Governments are increasingly focusing on health risks fuelled by global warming, with most nations now considering concerns from malaria to heart disease in their climate plans, according to data shared exclusively by the World Health Organization (WHO).
More than 90 per cent of countries have included health hazards in their commitments to tackle climate change, known as Nationally Determined Contributions (NDCs), up from 70 per cent in 2020, according to new WHO data, set to be released in a forthcoming report.
The WHO’s director for public health and environment, Maria Neira, said the climate crisis threatens key pillars of public health - including access to food, water, shelter and clean air - and countries may struggle to respond adequately to growing risks.
“Climate change will fuel all the possible health disasters that we’re expecting. We need to make sure that we have health systems fit for the 21st century,” Neira said ahead of the launch of the WHO’s annual Health Statistics report on Friday.
“We need to change the narrative (on climate change). Until now, we have been concentrating too much on glaciers, the next generation and the planet,” she said in an interview.
But “the health argument for climate action can be very powerful, and can be the one that might motivate governments”.
This public health crisis caused by air pollution is not as high on the political agenda as it should be. If we want more action and to convince people (to act on climate change), we need to tell them about the immediate effects.
Maria Neira, director for public health and environment, World Health Organization
Earlier this month, the United Arab Emirates’ COP28 president designate Sultan al-Jaber said that the UN climate summit in December would be the first to dedicate a day to health and would host a health and climate ministerial meeting.
In another report published this week, the Global Climate and Health Alliance - a group of health organisations - found that wealthy countries are lagging behind lower-income nations in terms of integrating health concerns into their NDCs.
World set to surpass 1.5C warming
The findings come as the World Meteorological Organization warned on Wednesday there is a two-thirds chance that global average temperature will surpass the 1.5 degrees Celsius (2.7F) warming limit set in the 2015 Paris Agreement within the next five years.
Climate scientists have warned that the 1.5C limit is a crucial tipping point after which impacts from sea level rise to extreme temperatures are likely to become much more severe.
The latest report from the UN Intergovernmental Panel on Climate Change (IPCC) highlighted various climate-sensitive health risks such as heat stress, an increase in diseases spread via food, growing water shortages, changes in the range of insects and parasites, and worsening mental health conditions.
The WHO’s Neira said that while 91 per cent of countries had recognised health issues in their NDCs, only 10 per cent had incorporated the potential health benefits of taking climate action into their analyses.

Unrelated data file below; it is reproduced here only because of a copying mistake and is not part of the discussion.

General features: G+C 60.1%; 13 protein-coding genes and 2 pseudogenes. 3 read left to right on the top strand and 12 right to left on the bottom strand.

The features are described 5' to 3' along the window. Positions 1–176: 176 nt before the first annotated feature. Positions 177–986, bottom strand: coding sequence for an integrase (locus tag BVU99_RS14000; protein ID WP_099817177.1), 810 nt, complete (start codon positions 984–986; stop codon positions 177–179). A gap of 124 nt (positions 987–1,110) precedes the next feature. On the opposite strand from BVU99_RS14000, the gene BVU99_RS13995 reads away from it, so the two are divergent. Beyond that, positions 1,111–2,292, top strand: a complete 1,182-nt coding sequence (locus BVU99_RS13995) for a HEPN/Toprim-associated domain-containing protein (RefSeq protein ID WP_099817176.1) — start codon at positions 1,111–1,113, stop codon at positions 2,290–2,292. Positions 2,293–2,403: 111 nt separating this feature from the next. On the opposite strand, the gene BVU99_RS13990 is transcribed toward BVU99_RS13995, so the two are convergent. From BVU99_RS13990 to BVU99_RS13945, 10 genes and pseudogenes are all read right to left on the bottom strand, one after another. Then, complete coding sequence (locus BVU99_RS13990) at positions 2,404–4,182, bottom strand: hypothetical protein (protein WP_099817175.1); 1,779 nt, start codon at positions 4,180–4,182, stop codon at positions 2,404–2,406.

She highlighted air pollution, and said addressing it could save both money and lives as people worldwide struggle with chronic health issues such as asthma and heart disease.
Air pollution, often linked to the burning of fossil fuels, causes more than 6.5 million deaths a year globally, a number which is growing, according to a study published last year in the journal Lancet Planetary Health.
“This public health crisis caused by air pollution is not as high on the political agenda as it should be,” Neira said.
“If we want more action and to convince people (to act on climate change), we need to tell them about the immediate effects.”
‘Mismatch’ between health focus and climate ambitions
The new report by the Global Climate and Health Alliance scored 58 nations on how their NDCs integrate health concerns.
The top performers were all low and middle-income nations, while wealthy countries including Australia, Japan and New Zealand were among those that scored zero.
The alliance said lower-income nations tended to be more vulnerable to climate impacts so better understand the connections between health and the environment.
The highest scorer, Burundi, involved the health sector in developing its NDC, identified vulnerabilities to issues such as flooding and vector-borne diseases, and included actions in response such as raising community awareness, the alliance said.
The report also highlighted a mismatch between the focus by some nations on health in their NDCs and their ambitions to tackle climate change. The UAE, for instance, scored well on the former but poorly on the latter.
Jeni Miller, the alliance’s executive director, said COP28’s day focused on health could be “really powerful” in bringing health ministers into discussions on addressing climate change.
But she stressed that what any deal emerging from COP28 contained would be more crucial.
“The real outcomes for health are based on what happens in the negotiations,” she said.
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